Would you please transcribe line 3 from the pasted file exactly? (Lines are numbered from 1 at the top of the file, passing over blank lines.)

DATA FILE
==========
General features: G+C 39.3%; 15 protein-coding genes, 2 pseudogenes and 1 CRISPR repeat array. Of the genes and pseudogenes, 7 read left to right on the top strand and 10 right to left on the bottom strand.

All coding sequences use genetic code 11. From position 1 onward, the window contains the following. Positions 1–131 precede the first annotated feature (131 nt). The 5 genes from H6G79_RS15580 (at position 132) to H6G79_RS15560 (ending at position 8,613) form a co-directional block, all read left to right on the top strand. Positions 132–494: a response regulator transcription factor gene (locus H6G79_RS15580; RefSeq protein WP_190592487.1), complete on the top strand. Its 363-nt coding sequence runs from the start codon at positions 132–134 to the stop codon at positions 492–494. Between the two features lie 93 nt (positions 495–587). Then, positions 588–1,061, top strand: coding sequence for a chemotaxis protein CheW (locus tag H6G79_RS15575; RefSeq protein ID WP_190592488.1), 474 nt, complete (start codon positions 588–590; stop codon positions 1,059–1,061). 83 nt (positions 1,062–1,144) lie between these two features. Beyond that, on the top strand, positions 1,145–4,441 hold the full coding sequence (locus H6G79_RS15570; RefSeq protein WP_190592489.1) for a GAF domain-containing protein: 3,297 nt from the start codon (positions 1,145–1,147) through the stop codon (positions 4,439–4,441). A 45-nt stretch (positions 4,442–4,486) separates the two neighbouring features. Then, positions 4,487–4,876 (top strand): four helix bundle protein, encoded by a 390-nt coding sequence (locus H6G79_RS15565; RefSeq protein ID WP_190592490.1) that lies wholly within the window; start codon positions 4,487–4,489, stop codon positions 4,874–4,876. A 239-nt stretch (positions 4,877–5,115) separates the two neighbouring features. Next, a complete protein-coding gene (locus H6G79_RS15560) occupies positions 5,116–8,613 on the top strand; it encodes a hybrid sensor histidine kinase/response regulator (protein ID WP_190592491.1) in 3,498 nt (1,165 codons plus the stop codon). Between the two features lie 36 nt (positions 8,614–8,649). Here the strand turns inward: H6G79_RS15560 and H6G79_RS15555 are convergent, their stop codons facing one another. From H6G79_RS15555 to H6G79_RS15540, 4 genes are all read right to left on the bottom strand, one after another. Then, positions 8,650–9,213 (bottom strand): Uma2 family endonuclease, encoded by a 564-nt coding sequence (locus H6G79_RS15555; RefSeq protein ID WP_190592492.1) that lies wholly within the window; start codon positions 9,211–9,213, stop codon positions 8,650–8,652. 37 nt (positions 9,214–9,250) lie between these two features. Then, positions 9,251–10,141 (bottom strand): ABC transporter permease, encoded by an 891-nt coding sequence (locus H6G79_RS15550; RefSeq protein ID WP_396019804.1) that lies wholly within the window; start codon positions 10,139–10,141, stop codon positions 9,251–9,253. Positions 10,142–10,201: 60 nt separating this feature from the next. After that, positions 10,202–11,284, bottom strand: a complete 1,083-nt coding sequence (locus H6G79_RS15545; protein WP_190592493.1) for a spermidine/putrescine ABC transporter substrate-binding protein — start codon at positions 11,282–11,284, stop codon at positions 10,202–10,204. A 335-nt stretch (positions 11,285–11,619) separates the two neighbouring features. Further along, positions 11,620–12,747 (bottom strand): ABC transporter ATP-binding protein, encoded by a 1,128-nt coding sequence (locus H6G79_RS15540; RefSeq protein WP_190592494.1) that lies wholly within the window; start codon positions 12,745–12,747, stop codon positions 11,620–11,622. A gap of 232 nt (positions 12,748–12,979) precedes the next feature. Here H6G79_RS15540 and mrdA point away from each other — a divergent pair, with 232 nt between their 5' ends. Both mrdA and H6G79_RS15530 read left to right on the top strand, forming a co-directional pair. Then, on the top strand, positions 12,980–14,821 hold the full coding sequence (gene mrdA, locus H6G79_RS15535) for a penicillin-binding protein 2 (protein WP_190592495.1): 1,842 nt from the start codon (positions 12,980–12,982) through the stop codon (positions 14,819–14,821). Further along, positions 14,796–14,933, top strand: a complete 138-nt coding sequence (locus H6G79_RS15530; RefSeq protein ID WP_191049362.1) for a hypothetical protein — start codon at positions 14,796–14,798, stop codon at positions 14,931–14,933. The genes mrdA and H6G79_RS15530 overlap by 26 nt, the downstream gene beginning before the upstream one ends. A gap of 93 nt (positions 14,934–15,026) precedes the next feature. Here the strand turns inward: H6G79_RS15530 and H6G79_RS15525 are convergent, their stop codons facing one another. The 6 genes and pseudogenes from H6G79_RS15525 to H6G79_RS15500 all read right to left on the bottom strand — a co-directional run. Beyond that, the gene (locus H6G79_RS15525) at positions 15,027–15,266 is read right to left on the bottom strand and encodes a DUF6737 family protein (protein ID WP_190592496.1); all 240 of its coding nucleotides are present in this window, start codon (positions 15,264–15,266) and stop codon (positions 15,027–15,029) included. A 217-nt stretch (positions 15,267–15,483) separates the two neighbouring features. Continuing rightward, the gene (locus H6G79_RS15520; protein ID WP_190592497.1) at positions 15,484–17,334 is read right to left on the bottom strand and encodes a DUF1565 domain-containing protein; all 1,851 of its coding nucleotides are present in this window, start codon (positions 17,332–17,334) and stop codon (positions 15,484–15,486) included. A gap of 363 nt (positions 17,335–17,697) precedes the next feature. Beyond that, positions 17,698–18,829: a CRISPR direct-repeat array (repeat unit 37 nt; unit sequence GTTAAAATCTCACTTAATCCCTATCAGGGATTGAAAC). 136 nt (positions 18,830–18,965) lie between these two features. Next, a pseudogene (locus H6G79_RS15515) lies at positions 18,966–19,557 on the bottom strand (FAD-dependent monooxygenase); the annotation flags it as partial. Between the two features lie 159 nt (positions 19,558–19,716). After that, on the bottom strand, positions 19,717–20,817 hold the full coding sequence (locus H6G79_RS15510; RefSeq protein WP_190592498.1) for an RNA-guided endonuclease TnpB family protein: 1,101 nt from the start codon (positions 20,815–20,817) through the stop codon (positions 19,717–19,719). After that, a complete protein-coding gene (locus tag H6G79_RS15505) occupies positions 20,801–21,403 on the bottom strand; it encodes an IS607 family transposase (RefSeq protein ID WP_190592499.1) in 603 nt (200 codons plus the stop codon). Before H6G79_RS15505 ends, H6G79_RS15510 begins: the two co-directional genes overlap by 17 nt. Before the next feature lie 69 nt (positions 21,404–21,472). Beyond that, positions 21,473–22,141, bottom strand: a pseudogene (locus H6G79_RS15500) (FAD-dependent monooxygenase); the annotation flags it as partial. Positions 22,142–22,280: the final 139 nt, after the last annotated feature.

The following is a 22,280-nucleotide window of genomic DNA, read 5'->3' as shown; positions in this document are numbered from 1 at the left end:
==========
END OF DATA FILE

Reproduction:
The following is a 22,280-nucleotide window of genomic DNA, read 5'->3' as shown; positions in this document are numbered from 1 at the left end: